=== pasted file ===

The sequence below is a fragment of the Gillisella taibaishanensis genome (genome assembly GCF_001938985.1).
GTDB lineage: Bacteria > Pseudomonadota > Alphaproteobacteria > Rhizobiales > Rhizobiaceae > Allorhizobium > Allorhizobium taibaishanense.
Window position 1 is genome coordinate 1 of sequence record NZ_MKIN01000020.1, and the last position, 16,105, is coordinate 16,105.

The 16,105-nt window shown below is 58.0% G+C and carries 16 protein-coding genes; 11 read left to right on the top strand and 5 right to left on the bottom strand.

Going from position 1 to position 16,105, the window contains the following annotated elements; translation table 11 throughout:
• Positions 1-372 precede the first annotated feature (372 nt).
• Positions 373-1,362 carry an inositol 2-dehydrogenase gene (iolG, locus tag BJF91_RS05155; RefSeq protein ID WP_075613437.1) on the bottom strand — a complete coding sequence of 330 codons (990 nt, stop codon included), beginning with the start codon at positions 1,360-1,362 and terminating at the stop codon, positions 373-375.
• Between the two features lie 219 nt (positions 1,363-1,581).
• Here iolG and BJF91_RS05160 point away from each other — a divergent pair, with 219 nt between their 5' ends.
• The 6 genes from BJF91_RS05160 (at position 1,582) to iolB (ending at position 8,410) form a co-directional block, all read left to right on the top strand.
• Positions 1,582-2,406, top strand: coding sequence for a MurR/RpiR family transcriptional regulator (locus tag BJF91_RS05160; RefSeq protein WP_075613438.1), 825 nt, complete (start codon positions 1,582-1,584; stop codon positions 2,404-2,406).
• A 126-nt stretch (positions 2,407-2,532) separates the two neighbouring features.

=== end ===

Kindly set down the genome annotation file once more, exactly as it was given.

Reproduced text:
The sequence below is a fragment of the Gillisella taibaishanensis genome (genome assembly GCF_001938985.1).
GTDB lineage: Bacteria > Pseudomonadota > Alphaproteobacteria > Rhizobiales > Rhizobiaceae > Allorhizobium > Allorhizobium taibaishanense.
Window position 1 is genome coordinate 1 of sequence record NZ_MKIN01000020.1, and the last position, 16,105, is coordinate 16,105.

The 16,105-nt window shown below is 58.0% G+C and carries 16 protein-coding genes; 11 read left to right on the top strand and 5 right to left on the bottom strand.

Going from position 1 to position 16,105, the window contains the following annotated elements; translation table 11 throughout:
• Positions 1-372 precede the first annotated feature (372 nt).
• Positions 373-1,362 carry an inositol 2-dehydrogenase gene (iolG, locus tag BJF91_RS05155; RefSeq protein ID WP_075613437.1) on the bottom strand — a complete coding sequence of 330 codons (990 nt, stop codon included), beginning with the start codon at positions 1,360-1,362 and terminating at the stop codon, positions 373-375.
• Between the two features lie 219 nt (positions 1,363-1,581).
• Here iolG and BJF91_RS05160 point away from each other — a divergent pair, with 219 nt between their 5' ends.
• The 6 genes from BJF91_RS05160 (at position 1,582) to iolB (ending at position 8,410) form a co-directional block, all read left to right on the top strand.
• Positions 1,582-2,406, top strand: coding sequence for a MurR/RpiR family transcriptional regulator (locus tag BJF91_RS05160; RefSeq protein WP_075613438.1), 825 nt, complete (start codon positions 1,582-1,584; stop codon positions 2,404-2,406).
• A 126-nt stretch (positions 2,407-2,532) separates the two neighbouring features.